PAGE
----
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Are chatbots customer experience game changers?

28th Sep 2017
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Artificial intelligence (AI) is streamlining all aspects of customer service at a rapid rate. These advancements have resulted in technologies like chatbots becoming an everyday part of the customer experience and companies across all industries are experimenting.

This is leading to predictions of significant change in the workplace; a recent poll conducted by YouGov for the Royal Society of Arts revealed that 13 per cent of employers think more than 30 per cent of jobs will become automated within the next decade, due to advances in robotics and automation.

There is no doubt that AI technology is benefiting both customers and businesses alike; but of course, there will always be moments where human interaction is needed. So, where and how can AI fit into businesses’ customer engagement strategies?

Moving from functional to friendly

Until recently, chatbots very much had a functional role; such as asking the required security questions before customers are put through to a human employee. Now, AI is becoming increasingly sophisticated and able to respond to a number of customer enquiries. For example, Swedbank’s web assistant Nina now has an average of 30,000 conversations per month and can handle more than 350 different customer questions.

However, chatbots are now moving beyond a static role to one where they offer real engagement with customers’ lifestyle needs. Bank of America’s Erica, for example, is a voice and text enabled chatbot that helps customers ‘make smarter banking decisions’. Erica will identify areas where customers can save more money and facilitate the paying of bills within the bank’s app.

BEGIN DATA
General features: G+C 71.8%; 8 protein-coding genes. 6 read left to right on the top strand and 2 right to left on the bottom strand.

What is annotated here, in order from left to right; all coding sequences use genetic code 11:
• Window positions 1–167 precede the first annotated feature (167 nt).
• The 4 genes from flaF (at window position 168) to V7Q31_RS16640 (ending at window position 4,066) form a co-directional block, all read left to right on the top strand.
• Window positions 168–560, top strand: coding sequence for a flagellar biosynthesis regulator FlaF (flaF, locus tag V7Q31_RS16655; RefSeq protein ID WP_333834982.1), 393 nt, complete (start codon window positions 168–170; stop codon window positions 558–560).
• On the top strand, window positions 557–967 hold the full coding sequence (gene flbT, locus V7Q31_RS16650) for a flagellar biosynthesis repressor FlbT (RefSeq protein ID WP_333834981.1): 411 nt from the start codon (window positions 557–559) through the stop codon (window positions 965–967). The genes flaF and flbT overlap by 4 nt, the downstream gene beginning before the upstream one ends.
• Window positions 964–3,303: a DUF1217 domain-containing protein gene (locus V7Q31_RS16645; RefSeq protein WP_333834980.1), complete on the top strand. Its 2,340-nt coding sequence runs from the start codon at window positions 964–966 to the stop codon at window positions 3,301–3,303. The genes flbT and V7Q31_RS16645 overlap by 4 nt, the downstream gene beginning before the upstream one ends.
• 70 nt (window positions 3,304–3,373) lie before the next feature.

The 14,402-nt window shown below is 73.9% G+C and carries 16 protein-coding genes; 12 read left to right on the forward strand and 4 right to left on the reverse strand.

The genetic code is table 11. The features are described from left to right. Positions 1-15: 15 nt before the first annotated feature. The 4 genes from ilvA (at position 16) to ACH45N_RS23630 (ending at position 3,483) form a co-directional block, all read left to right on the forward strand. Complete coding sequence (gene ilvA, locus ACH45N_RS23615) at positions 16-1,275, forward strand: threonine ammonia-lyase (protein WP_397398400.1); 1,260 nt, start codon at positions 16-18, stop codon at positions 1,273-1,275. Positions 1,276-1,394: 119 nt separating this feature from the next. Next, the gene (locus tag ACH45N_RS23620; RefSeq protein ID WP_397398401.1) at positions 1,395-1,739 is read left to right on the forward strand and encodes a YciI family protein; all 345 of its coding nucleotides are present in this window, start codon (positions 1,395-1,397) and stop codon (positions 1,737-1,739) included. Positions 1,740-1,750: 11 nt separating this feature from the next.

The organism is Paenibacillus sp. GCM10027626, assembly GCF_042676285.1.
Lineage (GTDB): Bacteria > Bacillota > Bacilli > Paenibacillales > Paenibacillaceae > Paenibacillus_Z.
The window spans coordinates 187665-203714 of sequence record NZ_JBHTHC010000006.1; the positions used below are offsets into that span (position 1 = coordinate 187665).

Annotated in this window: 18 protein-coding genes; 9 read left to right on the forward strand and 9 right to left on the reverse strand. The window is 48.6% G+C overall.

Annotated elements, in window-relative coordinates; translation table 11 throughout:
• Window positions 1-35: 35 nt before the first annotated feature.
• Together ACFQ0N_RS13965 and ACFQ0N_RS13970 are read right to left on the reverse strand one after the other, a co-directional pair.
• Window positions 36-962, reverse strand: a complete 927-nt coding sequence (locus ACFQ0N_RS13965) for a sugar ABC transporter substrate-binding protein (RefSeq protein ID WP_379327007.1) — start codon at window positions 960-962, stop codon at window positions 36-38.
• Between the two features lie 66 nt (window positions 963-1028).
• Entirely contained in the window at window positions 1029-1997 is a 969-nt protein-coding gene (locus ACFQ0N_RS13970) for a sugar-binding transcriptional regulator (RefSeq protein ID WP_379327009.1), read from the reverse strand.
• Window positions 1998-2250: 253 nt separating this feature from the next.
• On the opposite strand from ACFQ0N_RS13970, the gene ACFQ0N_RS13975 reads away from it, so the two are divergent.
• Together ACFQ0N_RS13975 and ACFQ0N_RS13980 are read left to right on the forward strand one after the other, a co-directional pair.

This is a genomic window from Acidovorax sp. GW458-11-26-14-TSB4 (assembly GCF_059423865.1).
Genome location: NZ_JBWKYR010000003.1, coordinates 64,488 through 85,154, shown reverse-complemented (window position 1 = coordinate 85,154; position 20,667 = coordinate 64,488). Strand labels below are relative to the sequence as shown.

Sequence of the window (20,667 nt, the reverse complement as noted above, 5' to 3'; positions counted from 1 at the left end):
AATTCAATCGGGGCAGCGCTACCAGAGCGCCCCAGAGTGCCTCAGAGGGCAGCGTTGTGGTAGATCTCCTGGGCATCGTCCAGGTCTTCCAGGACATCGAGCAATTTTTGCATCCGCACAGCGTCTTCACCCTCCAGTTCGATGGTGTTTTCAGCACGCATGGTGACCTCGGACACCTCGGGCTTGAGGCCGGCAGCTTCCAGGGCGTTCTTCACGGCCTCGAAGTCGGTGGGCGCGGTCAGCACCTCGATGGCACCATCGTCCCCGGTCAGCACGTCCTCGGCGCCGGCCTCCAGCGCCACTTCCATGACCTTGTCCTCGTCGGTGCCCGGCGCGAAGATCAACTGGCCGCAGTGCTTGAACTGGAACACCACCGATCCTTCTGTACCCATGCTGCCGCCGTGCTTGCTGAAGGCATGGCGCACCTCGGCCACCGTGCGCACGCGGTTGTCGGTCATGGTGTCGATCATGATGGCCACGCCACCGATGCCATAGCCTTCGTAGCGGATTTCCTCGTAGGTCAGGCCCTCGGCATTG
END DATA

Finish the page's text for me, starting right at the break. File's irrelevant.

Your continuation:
Meanwhile, digital insurer Lemonade and its virtual assistant Jim set a world record in early 2017 as it reviewed, processed and paid a claim in three seconds – with no paperwork. If companies can offer technology that brings cost and time-saving benefits to consumers, this could lead to increased engagement, loyalty and advocacy.

Can emotional intelligence be programmed?

One of the criticisms of chatbots is that they fail to match human abilities to pick up on the customer’s emotional state, for example the volume and tone of their voice. Employees can adapt and respond accordingly; working hard to placate the customer if they are unhappy. The big question around the chatbot is whether it will ever be so advanced that it can understand the intricacies of human behaviour.

The answer may well be yes. A team of computer scientists in China recently announced the development of an Emotional Chatting Machine (ECM), which is able to produce factual answers whilst also incorporating emotions such as happiness, sadness or disgust into its conversation. The ECM is fuelled by an “emotion classifying” algorithm that learned to detect emotion from 23,000 posts taken from the Chinese social media site Weibo. The research found that 61 per cent of humans who tested the machine favoured the emotional versions to the neutral chatbot. 

Although this ECM is far from widespread, this is a big step towards evolving chatbots from two-dimensional, limited roles to one capable of emotional intelligence.

The future of chatbots lies in using AI to bring real-life benefits to consumers. For example, reminding a consumer they need to update their insurance policy and providing recommendations based on their lifestyle, or automatically ordering a taxi to the airport as soon as a flight has been booked.

To do this, they should take a multi-channel approach and consider the platforms consumers are engaging with on an everyday basis. If brands do this and invest in technology that can make customers’ lives easier with rich, intelligent interactions, they’ll reap the benefits of deeper engagement and loyalty. 

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